Insulin resistance is the name given to the condition whereby cells of the body don't respond properly to the hormone insulin. The role of insulin is to allow cells to take in glucose from the blood, following the digestive process, to be used as fuel or stored as body fat. When the body becomes resistant to insulin, usually a long term process following many years of eating highly processed foods or a diet high in refined carbohydrates, it tries to cope by producing more insulin. Insulin resistance has occurred when people have high levels of insulin circulating in the blood and excessive fat stored in the liver and pancreas, coupled with high levels of inflammation. Basically, our tissues have stopped responding to insulin effectively. The condition is also known as hyperinsulinemia, which might be a better name as the problem is not the cells resisting glucose, but the amount of insulin required to transfer glucose from the blood to cells. People with insulin resistance are producing more insulin than healthy people.
Insulin levels in the bloodstream rise to cope with high and quick-acting carbohydrate intake. Over time, weight is gained around the belly and abdomen. Consistently high levels of the body’s cells becoming resistant to insulin commonly leads to weight gain. Insulin resistance leads to an increase in blood sugar levels particularly after meals. A vicious circle has begun. The pancreas produces more insulin to cope with rising blood sugar levels. High sugar levels lead to feelings of lethargy, and high insulin levels lead to increased hunger. Hunger often leads to overeating and lethargy, with less physical activity being taken. Overeating, less activity, and high insulin levels all lead to further weight gain and more insulin resistance. Consistently high demand on the pancreas to produce extra insulin leads to damage of the pancreas’s insulin-producing cells. This beta cell damage results in the body struggling to produce enough insulin and, eventually, to Type 2 diabetes.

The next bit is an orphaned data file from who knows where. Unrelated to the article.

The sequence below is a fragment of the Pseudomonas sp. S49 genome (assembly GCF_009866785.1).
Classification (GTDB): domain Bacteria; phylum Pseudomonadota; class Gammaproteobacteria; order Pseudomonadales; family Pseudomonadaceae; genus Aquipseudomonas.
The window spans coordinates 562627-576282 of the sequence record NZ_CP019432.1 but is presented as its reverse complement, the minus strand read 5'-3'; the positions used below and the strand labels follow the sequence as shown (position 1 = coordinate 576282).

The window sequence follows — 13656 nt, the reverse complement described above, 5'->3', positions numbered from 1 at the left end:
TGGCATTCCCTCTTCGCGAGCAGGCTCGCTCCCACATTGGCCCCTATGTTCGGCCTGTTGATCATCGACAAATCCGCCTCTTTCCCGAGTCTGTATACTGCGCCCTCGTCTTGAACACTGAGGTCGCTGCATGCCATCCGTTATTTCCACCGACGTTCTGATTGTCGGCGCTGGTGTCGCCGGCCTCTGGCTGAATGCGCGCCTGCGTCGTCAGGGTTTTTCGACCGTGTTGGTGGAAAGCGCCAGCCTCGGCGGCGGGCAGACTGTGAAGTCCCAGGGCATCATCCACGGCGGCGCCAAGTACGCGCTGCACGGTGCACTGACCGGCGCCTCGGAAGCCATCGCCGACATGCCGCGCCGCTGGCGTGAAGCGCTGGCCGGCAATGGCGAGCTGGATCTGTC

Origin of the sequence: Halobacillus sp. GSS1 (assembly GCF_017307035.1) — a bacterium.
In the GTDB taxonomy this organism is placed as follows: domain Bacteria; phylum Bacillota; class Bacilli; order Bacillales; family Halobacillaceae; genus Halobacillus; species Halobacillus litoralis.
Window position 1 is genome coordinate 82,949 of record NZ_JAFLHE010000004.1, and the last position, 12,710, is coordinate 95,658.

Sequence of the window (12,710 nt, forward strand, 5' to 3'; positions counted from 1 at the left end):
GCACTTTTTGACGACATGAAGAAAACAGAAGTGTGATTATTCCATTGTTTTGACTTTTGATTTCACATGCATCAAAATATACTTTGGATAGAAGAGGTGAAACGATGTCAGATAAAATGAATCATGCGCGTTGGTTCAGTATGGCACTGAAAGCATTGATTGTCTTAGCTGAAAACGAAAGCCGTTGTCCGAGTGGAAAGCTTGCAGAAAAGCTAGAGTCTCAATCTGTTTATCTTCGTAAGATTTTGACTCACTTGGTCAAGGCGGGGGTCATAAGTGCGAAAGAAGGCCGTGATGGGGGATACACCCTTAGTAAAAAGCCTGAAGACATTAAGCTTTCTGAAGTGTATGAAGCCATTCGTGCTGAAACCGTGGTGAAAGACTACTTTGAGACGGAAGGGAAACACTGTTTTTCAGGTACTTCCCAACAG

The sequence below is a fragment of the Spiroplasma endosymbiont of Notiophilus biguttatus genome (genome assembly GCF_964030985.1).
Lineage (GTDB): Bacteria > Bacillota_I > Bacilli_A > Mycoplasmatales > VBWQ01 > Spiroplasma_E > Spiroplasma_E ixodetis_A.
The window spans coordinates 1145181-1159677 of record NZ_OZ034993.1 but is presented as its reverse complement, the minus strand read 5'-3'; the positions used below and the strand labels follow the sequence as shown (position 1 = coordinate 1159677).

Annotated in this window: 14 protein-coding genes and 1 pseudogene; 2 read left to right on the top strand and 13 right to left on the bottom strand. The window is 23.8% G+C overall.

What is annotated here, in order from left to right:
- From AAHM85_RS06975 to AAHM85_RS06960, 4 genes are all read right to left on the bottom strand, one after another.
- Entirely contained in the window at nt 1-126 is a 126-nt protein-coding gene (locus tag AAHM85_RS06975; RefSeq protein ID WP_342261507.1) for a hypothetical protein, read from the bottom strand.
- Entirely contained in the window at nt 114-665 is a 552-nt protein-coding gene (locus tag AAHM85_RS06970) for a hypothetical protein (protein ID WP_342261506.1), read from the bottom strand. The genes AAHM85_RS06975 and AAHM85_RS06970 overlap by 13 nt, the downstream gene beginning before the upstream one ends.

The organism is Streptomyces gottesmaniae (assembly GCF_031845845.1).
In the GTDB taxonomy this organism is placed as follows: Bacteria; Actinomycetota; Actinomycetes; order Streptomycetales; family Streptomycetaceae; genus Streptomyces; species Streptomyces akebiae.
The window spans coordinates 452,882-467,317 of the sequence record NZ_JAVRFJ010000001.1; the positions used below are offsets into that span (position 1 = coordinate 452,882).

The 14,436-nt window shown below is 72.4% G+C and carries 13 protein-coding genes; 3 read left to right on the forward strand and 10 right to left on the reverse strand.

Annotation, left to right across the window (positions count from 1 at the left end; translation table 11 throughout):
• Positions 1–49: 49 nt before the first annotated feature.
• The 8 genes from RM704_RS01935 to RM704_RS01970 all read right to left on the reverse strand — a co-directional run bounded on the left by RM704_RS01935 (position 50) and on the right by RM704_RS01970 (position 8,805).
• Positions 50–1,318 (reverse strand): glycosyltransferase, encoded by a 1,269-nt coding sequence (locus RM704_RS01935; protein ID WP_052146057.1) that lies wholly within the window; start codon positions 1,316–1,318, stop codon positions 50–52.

Insulin resistance can develop if you are
• overweight or obese
• have a high calorie diet beyond your metabolic requirements
• have a high-carbohydrate / high-sugar diet
• sedentary with little physical activity
• taking steroids over an extended period of time
• suffering chronic stress.
• suffering Cushing's disease or polycystic ovary disease
• carrying a genetic predisposition
Symptoms of insulin resistance:
• Difficulty concentrating
• Weight gain, especially abdominal fat
• High blood pressure
• High cholesterol levels
• Darkening skin
• Skin tags
• A waist measurement of over 40 inches in a man or 35 inches in a woman
• High fasting glucose levels
• High fasting triglyceride levels
• Sleep problems like sleep apnoea
Effective methods for reversing insulin resistance.
• Intermittent Fasting/ Time restricted eating
• low carbohydrate and ketogenic diets
• Very low calorie diet
• Taking a lot of exercise in combination with a healthy diet.
• Weight loss surgery.